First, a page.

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Nutrigenomics explains why smokers may have higher risk of lung cancer after consuming β-carotene

Nutrigenomics is a study of the genetic variants in human body in response to the nutrients in food and the interactions between genes and nutrients at a molecular level.1 Researchers use this molecular information to investigate the food components that may affect the expression of genes towards health and diseases. This is where the term of ‘personalised nutrition’ is being introduced with the aim of improving or maintaining an optimum health.

What are the benefits of taking β-carotene?

In human studies, carotenoids including β-carotene, lycopene and β-cryptoxanthin are known to lower the risk of lung cancer and improve vision. It’s also a good source of antioxidant to neutralise free radicals in order to prevent diseases. Carrots, sweet potatoes, spinach, kale, apricots, pumpkin and peas are examples of β-carotene sources. Other than food source, β-carotene can also be found in over the counter supplements.

It seems like β-carotene has a lot of benefits and people tend to buy β-carotene supplements since no prescription is needed. Surprisingly, many studies found that high dosage of β-carotene supplements is associated with lung cancer.2,3 The research is contrast with the previous studies on β-carotene which generally report a decreased risk of lung cancer. The meta-analysis studies show that smokers or second-hand smokers who have genetic predisposition to lung cancer and consume high dosage of β-carotene tend to have higher risk of developing lung cancer.2 Without knowing their genetic variants, their lives are in jeopardy!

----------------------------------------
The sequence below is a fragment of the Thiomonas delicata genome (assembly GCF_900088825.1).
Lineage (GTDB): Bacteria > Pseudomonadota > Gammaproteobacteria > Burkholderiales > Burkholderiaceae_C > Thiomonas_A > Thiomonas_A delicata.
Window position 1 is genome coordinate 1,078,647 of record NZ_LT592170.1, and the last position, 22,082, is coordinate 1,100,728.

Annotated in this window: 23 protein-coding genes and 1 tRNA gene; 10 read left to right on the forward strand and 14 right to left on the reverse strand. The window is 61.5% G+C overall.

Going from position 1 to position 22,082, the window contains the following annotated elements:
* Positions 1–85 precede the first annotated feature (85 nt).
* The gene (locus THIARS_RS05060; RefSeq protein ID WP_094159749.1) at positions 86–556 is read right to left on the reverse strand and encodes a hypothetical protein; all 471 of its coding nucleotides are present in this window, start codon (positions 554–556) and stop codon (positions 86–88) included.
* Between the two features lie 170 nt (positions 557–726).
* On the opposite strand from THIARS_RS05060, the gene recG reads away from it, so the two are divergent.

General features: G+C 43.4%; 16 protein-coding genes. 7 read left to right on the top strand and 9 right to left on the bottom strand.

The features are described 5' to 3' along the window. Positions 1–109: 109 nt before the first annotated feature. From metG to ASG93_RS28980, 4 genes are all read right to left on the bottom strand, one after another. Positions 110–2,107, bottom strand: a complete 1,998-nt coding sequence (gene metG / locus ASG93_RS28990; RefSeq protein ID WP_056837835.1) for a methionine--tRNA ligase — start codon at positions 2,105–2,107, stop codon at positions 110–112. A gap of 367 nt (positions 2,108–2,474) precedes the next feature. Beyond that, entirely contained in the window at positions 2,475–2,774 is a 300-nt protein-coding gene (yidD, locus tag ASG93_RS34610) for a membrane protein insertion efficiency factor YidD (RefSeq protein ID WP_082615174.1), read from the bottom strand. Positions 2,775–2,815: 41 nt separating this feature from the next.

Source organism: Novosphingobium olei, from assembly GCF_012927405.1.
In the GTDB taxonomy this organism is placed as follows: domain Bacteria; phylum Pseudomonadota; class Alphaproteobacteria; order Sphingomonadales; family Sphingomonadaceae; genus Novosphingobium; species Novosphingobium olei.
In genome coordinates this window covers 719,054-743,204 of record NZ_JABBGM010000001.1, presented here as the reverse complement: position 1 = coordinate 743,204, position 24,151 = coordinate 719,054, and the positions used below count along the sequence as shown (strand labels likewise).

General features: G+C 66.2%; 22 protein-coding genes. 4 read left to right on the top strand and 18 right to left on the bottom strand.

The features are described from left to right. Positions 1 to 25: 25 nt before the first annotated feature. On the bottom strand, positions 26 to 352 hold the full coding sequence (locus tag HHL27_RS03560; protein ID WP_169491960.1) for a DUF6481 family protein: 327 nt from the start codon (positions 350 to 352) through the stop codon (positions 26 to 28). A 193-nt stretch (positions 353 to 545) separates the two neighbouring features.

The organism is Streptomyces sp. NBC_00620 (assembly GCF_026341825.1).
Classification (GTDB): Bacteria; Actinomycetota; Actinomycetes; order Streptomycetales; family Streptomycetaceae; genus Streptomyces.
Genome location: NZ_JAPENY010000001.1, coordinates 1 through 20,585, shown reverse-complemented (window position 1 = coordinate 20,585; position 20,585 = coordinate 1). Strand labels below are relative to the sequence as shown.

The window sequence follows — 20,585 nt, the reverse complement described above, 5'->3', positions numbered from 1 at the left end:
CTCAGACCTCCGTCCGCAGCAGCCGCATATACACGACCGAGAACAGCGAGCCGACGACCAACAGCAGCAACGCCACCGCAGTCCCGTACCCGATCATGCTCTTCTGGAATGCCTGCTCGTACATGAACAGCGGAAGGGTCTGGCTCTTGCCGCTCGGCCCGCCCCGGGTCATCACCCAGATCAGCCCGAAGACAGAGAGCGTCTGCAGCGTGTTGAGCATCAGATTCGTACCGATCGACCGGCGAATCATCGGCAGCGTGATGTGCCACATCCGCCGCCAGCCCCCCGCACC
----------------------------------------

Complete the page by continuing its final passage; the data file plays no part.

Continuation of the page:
How β-carotene is associated with lung cancer?

Naturally, CYP (cytochrome P450) involves in metabolising carcinogens to inactive derivatives.4 Due to dysfunctions of cytochrome P450, that person cannot excrete the carcinogens properly resulting in increase the risk of cancers. In addition, smokers with GSTT1 gene have higher risk of lung cancer compared to non-smokers due to the impaired ability to eliminate carcinogens.5

The DNA mutations can be inherited from parents. Additional factors such as consuming unnecessary dosage of β-carotene and practising unhealthy lifestyle such as smoking may increase the risk of lung cancer.

References:

  1. Sales, N. M., Pelegrini, P. B., & Goersch, M. C. (2014). Nutrigenomics: definitions and advances of this new science. Journal of nutrition and metabolism, 2014, 202759. https://doi.org/10.1155/2014/202759
  2. Diet, nutrition, physical activity and lung cancer. (2018). World Cancer Research Fund (WRCF), American Institute for Cancer Research.
  3. Abar, L., Vieira, A. R., Aune, D., Stevens, C., Vingeliene, S., Navarro Rosenblatt, D. A., Chan, D., Greenwood, D. C., & Norat, T. (2016). Blood concentrations of carotenoids and retinol and lung cancer risk: an update of the WCRF-AICR systematic review of published prospective studies. Cancer medicine, 5(8), 2069–2083. https://doi.org/10.1002/cam4.676
  4. Oyama, T., Uramoto, H., Kagawa, N., Yoshimatsu, T., Osaki, T., Nakanishi, R., Nagaya, H., Kaneko, K., Muto, M., Kawamoto, T., Tanaka, F., & Gotoh, A. (2012). Cytochrome P450 in non-

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